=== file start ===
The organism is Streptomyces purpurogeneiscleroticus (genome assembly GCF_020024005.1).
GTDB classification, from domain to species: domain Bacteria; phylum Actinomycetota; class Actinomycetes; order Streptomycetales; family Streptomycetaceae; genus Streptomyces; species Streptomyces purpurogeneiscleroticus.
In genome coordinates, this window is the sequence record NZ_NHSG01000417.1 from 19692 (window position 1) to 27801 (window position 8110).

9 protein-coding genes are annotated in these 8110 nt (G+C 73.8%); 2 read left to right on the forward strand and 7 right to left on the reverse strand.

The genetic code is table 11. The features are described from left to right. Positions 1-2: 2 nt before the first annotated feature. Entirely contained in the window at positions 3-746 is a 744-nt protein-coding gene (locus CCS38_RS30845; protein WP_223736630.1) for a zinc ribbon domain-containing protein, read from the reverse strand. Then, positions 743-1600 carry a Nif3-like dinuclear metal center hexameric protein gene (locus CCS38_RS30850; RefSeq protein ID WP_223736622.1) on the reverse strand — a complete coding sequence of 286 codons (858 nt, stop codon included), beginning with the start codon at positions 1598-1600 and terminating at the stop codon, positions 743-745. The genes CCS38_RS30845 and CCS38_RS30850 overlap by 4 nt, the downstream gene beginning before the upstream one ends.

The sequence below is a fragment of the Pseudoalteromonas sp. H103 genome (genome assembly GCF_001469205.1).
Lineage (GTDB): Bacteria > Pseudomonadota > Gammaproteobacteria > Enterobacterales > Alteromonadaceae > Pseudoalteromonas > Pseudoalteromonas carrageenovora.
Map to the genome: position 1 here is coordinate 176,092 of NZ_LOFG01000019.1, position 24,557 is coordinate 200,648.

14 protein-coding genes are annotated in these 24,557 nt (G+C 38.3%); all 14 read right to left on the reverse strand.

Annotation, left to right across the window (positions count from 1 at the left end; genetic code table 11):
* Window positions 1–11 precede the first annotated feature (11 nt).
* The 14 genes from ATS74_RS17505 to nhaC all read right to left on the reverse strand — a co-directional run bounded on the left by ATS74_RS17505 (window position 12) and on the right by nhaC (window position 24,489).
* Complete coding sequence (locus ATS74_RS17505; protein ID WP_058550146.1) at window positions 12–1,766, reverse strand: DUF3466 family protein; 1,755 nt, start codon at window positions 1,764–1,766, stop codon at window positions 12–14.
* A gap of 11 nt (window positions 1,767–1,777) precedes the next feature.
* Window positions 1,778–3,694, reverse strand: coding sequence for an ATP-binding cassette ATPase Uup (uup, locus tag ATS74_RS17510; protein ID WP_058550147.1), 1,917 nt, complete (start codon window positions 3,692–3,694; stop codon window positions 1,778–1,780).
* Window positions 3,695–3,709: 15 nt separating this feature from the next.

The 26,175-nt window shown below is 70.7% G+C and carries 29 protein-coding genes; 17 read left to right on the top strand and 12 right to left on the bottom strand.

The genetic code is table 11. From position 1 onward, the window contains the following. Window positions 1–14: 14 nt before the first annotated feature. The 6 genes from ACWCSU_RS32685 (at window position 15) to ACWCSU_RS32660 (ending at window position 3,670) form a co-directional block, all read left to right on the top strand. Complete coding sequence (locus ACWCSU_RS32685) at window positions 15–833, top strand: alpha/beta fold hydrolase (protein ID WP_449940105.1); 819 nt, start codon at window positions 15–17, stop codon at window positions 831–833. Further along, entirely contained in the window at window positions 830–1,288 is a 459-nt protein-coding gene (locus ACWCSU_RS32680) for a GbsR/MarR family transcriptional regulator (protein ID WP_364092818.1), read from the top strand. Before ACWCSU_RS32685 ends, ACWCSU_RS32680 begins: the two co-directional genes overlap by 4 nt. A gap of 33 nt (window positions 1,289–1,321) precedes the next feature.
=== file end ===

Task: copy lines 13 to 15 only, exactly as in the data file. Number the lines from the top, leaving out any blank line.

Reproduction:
* Complete coding sequence (locus ATS74_RS17505; protein ID WP_058550146.1) at window positions 12–1,766, reverse strand: DUF3466 family protein; 1,755 nt, start codon at window positions 1,764–1,766, stop codon at window positions 12–14.
* A gap of 11 nt (window positions 1,767–1,777) precedes the next feature.
* Window positions 1,778–3,694, reverse strand: coding sequence for an ATP-binding cassette ATPase Uup (uup, locus tag ATS74_RS17510; protein ID WP_058550147.1), 1,917 nt, complete (start codon window positions 3,692–3,694; stop codon window positions 1,778–1,780).